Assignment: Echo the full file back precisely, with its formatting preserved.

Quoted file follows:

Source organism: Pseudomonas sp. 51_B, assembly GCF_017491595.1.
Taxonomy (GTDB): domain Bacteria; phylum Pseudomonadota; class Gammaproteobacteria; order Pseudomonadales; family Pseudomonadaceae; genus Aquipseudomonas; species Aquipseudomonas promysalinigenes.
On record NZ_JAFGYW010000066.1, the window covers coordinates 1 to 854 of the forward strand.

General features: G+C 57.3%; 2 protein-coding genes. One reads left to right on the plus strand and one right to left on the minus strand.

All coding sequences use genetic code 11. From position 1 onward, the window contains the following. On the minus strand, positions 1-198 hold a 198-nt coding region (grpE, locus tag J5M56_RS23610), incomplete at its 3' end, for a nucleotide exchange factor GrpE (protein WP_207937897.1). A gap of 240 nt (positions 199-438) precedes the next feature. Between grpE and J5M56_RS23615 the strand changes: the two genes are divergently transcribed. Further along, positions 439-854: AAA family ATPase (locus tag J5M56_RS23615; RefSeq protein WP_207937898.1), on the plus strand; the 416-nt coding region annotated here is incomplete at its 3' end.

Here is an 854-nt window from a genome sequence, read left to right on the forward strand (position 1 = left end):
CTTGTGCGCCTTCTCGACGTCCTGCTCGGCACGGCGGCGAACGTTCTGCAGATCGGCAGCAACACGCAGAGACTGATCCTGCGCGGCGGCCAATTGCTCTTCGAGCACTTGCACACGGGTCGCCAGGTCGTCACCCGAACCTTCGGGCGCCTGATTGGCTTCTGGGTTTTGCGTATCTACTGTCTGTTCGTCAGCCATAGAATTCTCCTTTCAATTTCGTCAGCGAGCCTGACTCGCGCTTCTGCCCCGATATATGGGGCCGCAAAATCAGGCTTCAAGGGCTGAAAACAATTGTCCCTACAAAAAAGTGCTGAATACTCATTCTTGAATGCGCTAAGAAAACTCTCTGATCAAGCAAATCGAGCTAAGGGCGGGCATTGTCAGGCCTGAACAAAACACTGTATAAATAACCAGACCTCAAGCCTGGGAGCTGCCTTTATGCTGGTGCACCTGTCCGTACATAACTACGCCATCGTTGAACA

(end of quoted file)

Source organism: Pseudomonas sp. 51_B, assembly GCF_017491595.1.
Taxonomy (GTDB): domain Bacteria; phylum Pseudomonadota; class Gammaproteobacteria; order Pseudomonadales; family Pseudomonadaceae; genus Aquipseudomonas; species Aquipseudomonas promysalinigenes.
On record NZ_JAFGYW010000066.1, the window covers coordinates 1 to 854 of the forward strand.

General features: G+C 57.3%; 2 protein-coding genes. One reads left to right on the plus strand and one right to left on the minus strand.

All coding sequences use genetic code 11. From position 1 onward, the window contains the following. On the minus strand, positions 1-198 hold a 198-nt coding region (grpE, locus tag J5M56_RS23610), incomplete at its 3' end, for a nucleotide exchange factor GrpE (protein WP_207937897.1). A gap of 240 nt (positions 199-438) precedes the next feature. Between grpE and J5M56_RS23615 the strand changes: the two genes are divergently transcribed. Further along, positions 439-854: AAA family ATPase (locus tag J5M56_RS23615; RefSeq protein WP_207937898.1), on the plus strand; the 416-nt coding region annotated here is incomplete at its 3' end.

Here is an 854-nt window from a genome sequence, read left to right on the forward strand (position 1 = left end):
CTTGTGCGCCTTCTCGACGTCCTGCTCGGCACGGCGGCGAACGTTCTGCAGATCGGCAGCAACACGCAGAGACTGATCCTGCGCGGCGGCCAATTGCTCTTCGAGCACTTGCACACGGGTCGCCAGGTCGTCACCCGAACCTTCGGGCGCCTGATTGGCTTCTGGGTTTTGCGTATCTACTGTCTGTTCGTCAGCCATAGAATTCTCCTTTCAATTTCGTCAGCGAGCCTGACTCGCGCTTCTGCCCCGATATATGGGGCCGCAAAATCAGGCTTCAAGGGCTGAAAACAATTGTCCCTACAAAAAAGTGCTGAATACTCATTCTTGAATGCGCTAAGAAAACTCTCTGATCAAGCAAATCGAGCTAAGGGCGGGCATTGTCAGGCCTGAACAAAACACTGTATAAATAACCAGACCTCAAGCCTGGGAGCTGCCTTTATGCTGGTGCACCTGTCCGTACATAACTACGCCATCGTTGAACA